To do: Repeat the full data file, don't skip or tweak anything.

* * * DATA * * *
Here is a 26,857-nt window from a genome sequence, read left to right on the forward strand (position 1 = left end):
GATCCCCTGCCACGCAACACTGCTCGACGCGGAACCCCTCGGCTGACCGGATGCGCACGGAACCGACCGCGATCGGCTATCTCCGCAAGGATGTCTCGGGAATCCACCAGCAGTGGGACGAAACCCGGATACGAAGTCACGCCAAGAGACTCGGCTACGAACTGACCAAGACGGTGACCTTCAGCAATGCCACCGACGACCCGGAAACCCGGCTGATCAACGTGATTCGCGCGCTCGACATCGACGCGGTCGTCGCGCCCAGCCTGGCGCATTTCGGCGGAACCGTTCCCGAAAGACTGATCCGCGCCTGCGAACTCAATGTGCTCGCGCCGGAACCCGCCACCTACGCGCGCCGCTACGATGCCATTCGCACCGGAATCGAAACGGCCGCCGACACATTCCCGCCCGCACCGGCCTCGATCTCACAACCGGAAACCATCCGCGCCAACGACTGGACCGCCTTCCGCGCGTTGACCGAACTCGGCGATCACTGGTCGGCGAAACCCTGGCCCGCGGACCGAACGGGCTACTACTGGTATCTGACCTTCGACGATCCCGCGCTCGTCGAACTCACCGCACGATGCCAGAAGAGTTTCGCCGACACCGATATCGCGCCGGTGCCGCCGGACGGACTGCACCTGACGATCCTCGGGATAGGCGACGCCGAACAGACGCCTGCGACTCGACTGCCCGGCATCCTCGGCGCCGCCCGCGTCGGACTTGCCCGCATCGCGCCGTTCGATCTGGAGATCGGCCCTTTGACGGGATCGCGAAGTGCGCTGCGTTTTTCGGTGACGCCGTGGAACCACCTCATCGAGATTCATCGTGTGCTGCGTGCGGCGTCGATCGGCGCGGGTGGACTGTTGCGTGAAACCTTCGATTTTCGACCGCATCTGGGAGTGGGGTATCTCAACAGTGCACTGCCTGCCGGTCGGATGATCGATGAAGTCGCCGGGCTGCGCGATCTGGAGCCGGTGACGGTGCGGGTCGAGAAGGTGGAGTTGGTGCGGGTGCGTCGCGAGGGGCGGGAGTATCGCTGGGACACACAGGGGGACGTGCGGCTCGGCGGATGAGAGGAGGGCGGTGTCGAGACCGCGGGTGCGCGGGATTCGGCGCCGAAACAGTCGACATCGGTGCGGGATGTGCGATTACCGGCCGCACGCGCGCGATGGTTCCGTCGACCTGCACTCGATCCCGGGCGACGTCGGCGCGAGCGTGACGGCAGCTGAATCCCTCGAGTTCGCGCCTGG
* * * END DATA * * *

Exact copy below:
Here is a 26,857-nt window from a genome sequence, read left to right on the forward strand (position 1 = left end):
GATCCCCTGCCACGCAACACTGCTCGACGCGGAACCCCTCGGCTGACCGGATGCGCACGGAACCGACCGCGATCGGCTATCTCCGCAAGGATGTCTCGGGAATCCACCAGCAGTGGGACGAAACCCGGATACGAAGTCACGCCAAGAGACTCGGCTACGAACTGACCAAGACGGTGACCTTCAGCAATGCCACCGACGACCCGGAAACCCGGCTGATCAACGTGATTCGCGCGCTCGACATCGACGCGGTCGTCGCGCCCAGCCTGGCGCATTTCGGCGGAACCGTTCCCGAAAGACTGATCCGCGCCTGCGAACTCAATGTGCTCGCGCCGGAACCCGCCACCTACGCGCGCCGCTACGATGCCATTCGCACCGGAATCGAAACGGCCGCCGACACATTCCCGCCCGCACCGGCCTCGATCTCACAACCGGAAACCATCCGCGCCAACGACTGGACCGCCTTCCGCGCGTTGACCGAACTCGGCGATCACTGGTCGGCGAAACCCTGGCCCGCGGACCGAACGGGCTACTACTGGTATCTGACCTTCGACGATCCCGCGCTCGTCGAACTCACCGCACGATGCCAGAAGAGTTTCGCCGACACCGATATCGCGCCGGTGCCGCCGGACGGACTGCACCTGACGATCCTCGGGATAGGCGACGCCGAACAGACGCCTGCGACTCGACTGCCCGGCATCCTCGGCGCCGCCCGCGTCGGACTTGCCCGCATCGCGCCGTTCGATCTGGAGATCGGCCCTTTGACGGGATCGCGAAGTGCGCTGCGTTTTTCGGTGACGCCGTGGAACCACCTCATCGAGATTCATCGTGTGCTGCGTGCGGCGTCGATCGGCGCGGGTGGACTGTTGCGTGAAACCTTCGATTTTCGACCGCATCTGGGAGTGGGGTATCTCAACAGTGCACTGCCTGCCGGTCGGATGATCGATGAAGTCGCCGGGCTGCGCGATCTGGAGCCGGTGACGGTGCGGGTCGAGAAGGTGGAGTTGGTGCGGGTGCGTCGCGAGGGGCGGGAGTATCGCTGGGACACACAGGGGGACGTGCGGCTCGGCGGATGAGAGGAGGGCGGTGTCGAGACCGCGGGTGCGCGGGATTCGGCGCCGAAACAGTCGACATCGGTGCGGGATGTGCGATTACCGGCCGCACGCGCGCGATGGTTCCGTCGACCTGCACTCGATCCCGGGCGACGTCGGCGCGAGCGTGACGGCAGCTGAATCCCTCGAGTTCGCGCCTGG